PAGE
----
Facing an EHR update? Here are 5 steps for success

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Updating your community hospital's EHR system (or any technology system, for that matter) requires a solid strategy and a methodical process.

If you just "go at it" with a generic plan, you could spend big and still end up with problems that affect patient care, workflow and revenue.

Don't let your next update grind operations to a halt. Before you execute, print out these five success steps and tape them to your monitor.

1) Set The Right Goals

First, think about the value you want your system to deliver: value to the patient, value to the end users (your clinicians) and value to your organization as a whole. Don't make your primary end goal "installing version X" just so you can acquire a new Meaningful Use feature. Instead, focus on tangible, measurable and value-aligned goals, like streamlined clinician workflow, shorter bill cycles and fewer EHR data gaps.

An action plan aligned with value is preferable for a couple of reasons. It helps you prioritize your project spend, enabling you to budget for mission-critical tools and functionalities. It also helps motivate your team, positioning the EHR update as a step forward instead of an inevitable source of problems.

2) Identify Risks And Make A Plan

Once you've aligned goals with value and identified benefits to pursue, ask your vendor about other hospitals that have already installed the version you're planning for. That way, you're able to identify real-world upgrade risks. In addition to any vendor-provided contacts, do some legwork and talk to a third-party consultant or jump into a user group forum and ask questions.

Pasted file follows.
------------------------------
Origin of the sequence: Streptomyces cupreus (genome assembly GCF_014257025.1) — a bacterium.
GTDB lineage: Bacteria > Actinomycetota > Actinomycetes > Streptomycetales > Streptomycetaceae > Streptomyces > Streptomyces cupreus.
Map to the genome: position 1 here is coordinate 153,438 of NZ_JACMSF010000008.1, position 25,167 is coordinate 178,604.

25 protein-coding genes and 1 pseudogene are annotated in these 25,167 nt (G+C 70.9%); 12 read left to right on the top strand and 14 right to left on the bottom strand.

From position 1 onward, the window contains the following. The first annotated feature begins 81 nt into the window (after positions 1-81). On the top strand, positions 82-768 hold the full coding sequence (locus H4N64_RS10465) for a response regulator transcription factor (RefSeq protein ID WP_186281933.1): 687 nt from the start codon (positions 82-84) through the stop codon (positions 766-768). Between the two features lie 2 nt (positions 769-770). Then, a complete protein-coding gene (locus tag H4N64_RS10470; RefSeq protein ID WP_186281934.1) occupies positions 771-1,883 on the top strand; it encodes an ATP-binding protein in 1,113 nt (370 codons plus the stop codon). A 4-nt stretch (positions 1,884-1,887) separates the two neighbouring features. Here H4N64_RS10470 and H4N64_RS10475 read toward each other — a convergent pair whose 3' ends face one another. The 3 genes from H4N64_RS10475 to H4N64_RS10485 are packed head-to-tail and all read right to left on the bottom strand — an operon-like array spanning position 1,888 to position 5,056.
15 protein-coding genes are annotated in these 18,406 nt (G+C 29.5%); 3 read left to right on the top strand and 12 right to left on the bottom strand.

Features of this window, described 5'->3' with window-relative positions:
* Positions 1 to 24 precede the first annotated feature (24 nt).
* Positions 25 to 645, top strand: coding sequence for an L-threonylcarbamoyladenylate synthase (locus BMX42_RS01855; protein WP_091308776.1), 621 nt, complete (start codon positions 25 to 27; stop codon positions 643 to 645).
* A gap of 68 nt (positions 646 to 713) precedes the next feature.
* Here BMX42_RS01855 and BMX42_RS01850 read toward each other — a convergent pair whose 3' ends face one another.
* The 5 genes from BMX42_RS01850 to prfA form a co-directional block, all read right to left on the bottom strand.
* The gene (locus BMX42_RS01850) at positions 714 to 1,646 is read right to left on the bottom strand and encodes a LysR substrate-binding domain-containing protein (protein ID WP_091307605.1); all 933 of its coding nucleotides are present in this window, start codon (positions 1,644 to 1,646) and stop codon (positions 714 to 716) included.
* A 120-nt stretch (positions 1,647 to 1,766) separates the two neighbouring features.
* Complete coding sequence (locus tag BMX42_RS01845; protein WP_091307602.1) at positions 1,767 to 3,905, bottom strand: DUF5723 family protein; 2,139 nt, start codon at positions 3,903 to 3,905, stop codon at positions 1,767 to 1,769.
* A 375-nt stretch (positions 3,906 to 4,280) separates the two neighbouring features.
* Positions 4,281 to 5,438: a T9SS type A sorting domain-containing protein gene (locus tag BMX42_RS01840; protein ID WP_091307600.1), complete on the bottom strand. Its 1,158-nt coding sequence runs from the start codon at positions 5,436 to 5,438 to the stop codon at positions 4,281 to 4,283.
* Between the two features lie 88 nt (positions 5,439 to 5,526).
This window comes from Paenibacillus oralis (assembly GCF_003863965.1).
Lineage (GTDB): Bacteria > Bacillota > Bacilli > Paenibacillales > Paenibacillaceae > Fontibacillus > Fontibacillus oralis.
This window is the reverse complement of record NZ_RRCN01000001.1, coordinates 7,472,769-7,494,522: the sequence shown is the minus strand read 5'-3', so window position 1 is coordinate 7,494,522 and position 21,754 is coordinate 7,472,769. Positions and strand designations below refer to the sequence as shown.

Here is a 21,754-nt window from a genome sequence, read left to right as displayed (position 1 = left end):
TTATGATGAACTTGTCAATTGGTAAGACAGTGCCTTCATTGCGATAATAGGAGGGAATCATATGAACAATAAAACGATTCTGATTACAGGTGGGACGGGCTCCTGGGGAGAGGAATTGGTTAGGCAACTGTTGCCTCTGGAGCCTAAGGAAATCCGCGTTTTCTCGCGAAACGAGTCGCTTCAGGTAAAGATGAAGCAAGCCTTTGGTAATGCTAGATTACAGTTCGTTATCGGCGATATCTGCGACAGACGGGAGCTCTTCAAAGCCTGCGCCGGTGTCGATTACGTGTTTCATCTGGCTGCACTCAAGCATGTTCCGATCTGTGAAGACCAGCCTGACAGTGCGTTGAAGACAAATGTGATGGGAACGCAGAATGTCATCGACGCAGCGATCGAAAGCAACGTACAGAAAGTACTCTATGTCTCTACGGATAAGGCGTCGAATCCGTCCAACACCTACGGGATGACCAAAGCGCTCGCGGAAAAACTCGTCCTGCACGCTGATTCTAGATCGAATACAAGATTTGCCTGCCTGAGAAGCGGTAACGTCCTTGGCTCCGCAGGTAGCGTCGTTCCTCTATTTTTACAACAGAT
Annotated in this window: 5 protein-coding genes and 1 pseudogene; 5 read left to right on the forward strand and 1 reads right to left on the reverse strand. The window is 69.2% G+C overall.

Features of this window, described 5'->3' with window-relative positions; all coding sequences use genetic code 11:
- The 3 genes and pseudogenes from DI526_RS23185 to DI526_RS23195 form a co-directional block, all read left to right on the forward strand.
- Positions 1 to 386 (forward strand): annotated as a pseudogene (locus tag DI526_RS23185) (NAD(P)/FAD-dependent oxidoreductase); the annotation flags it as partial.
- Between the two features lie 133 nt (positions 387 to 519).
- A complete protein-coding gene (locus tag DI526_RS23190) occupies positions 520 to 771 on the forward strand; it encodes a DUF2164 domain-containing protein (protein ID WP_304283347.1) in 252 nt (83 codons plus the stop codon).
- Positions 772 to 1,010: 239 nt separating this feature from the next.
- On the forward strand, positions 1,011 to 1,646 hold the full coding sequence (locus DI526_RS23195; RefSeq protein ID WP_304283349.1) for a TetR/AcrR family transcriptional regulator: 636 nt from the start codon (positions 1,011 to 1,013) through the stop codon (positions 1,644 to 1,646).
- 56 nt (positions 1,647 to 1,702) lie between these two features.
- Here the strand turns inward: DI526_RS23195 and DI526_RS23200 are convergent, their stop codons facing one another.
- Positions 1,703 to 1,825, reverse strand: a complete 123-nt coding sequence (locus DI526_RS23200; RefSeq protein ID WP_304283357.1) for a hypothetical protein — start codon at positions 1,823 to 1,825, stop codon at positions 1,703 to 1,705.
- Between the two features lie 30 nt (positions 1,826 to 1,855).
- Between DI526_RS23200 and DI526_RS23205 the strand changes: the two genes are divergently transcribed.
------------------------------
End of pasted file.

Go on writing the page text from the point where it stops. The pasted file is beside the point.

Then, start crafting your update plan. Develop a project management methodology that includes a work breakdown structure, communication plan and issue resolution plan.

Depending on the size and scope of your project, consider implementing a change control methodology and other professional project management methods. Don't undervalue the skills a seasoned healthcare project manager brings to the table.

3) Audit Super-User Testing

Today, most EHR systems let you audit user activity and find out who is doing (or not doing) what. Use these audit trails to figure out how much time super users spend testing before the go-live.

As educators and influencers, super users are a critical part of your success, and they should be held partially accountable for a smooth update.

As Ronald Reagan once said: "Trust, but verify." If a critical user says he's completed testing but the audits reveal he's spent five minutes in the test environment, he has more work to do.

4) Develop Downtime Checklists

To cover your bases before your EHR update, create these two checklists:

  • A downtime checklist that tells your team exactly what needs to happen as you take your system down for the update, such as removing users from the environment, halting all database interactions and executing database backup.